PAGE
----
Most bunk beds are used with one side located against a wall and are sold with only one guardrail for the upper bunk to prevent falls from the side away from the wall. Guard rails need to be in place on each side on the top bunk. A thing you should also add is a new safety guideline which is unknown by many that a room that has a bunk bed should have a separate fire alarm as of the height of the top bunk and smoke rises smoke will be easier to consume the lungs in a house fire if that was to occur. The mandatory standard for bunk beds came into effect on 7
The Bunk Beds (Entrapment Hazards) (Safety) Regulations 1987. A simple measurement can be made to find out the height of the upper sleeping surface (excluding mattress). If this is more than 800mm then measure any gaps in the headboard, footboard, side rails and ladder to check whether the gap is the right size. This bunk bed is taller than our standard height mission bed to provide additional headroom – please ensure that your ceiling height can safely accommodate this bed. Set includes (4) Side Rails (2) Head Boards (1) Foot Board (28) Wood Slats (4) Guard Rails on both sides for the top twin bunk and (1) End Ladder. Twin/Twin bunk bed with full length guard rails and ladders on each side. Twin/Twin Bunk Bed 349 (460072) Length 79.00, Width 43.00, Height 65.75.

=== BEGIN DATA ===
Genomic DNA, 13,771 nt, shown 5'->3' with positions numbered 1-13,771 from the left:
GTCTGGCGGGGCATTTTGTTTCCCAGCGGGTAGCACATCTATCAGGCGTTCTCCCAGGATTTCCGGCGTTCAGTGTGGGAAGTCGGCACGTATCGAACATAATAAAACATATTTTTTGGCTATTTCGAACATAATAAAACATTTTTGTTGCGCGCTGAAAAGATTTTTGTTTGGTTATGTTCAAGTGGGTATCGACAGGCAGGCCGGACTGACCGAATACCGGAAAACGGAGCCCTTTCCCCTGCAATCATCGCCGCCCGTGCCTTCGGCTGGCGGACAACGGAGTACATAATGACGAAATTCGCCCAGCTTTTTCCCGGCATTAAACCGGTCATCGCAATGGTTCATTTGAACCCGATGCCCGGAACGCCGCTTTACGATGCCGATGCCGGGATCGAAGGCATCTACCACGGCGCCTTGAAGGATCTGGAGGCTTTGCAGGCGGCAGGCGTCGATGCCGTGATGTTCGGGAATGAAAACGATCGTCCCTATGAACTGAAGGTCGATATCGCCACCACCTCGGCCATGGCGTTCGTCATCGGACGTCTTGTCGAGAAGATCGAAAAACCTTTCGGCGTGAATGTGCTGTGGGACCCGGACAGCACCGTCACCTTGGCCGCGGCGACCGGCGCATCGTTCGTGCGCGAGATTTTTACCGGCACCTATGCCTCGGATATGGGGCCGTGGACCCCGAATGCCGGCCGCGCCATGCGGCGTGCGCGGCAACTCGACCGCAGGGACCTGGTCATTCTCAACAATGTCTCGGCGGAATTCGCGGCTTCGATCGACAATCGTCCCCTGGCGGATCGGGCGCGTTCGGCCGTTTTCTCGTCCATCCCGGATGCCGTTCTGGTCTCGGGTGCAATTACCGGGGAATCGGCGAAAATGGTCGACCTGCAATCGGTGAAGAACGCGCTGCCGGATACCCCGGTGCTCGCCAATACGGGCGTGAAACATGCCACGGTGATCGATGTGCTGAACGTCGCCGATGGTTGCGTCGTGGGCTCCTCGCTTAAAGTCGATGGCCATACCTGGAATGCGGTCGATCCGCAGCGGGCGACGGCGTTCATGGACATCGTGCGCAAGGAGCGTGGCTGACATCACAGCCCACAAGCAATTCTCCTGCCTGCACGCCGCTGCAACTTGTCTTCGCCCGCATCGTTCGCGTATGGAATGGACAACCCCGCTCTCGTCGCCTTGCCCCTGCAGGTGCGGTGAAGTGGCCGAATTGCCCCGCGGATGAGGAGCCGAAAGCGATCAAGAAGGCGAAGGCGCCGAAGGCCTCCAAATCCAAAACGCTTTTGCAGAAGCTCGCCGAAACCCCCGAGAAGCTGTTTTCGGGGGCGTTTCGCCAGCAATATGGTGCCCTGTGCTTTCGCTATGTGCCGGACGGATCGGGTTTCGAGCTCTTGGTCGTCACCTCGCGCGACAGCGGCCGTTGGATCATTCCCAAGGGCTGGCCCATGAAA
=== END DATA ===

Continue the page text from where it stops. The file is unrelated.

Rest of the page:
Where in-situ bunks exceed this height, guardrails on all four sides of the top bunk should be an integral part of the bunks. In any event, upper bunks must have effective safety rails with the top of the upper rail a minimum of 200 mm above the upper surface of the mattress (Standard minimum 160 mm, preferred 250 mm). A bunk bed is a type of bed in which one bed frame is stacked on top of another. No box spring is required as the mattress lies on a flat surface, the bunkie (or bunky) board, and may be surrounded by rails. Because of the need for a ladder and the height of the bed, the top bunk of a bunk bed is not recommended for children under six years of age. Bunk beds must have continuous guardrails on both sides of bed; the tops of the guardrails must be no less than 5 inches above the top of the mattress. In addition to the CPSC’s standard, there is a voluntary standard — ASTM F 1427-96 — that addresses additional hazards, for example, foundation and guardrail structural integrity. On the other hand, if you can’t get used to the notion of your child sleeping 6 feet off the ground at all, but would still like to provide for it that invaluable experience that comes with having and sleeping in a bunk bed, perhaps one of the low height loft beds is your answer.
Safety Of Bunk Beds
Children under five should not have access to heights over 1.5 metres.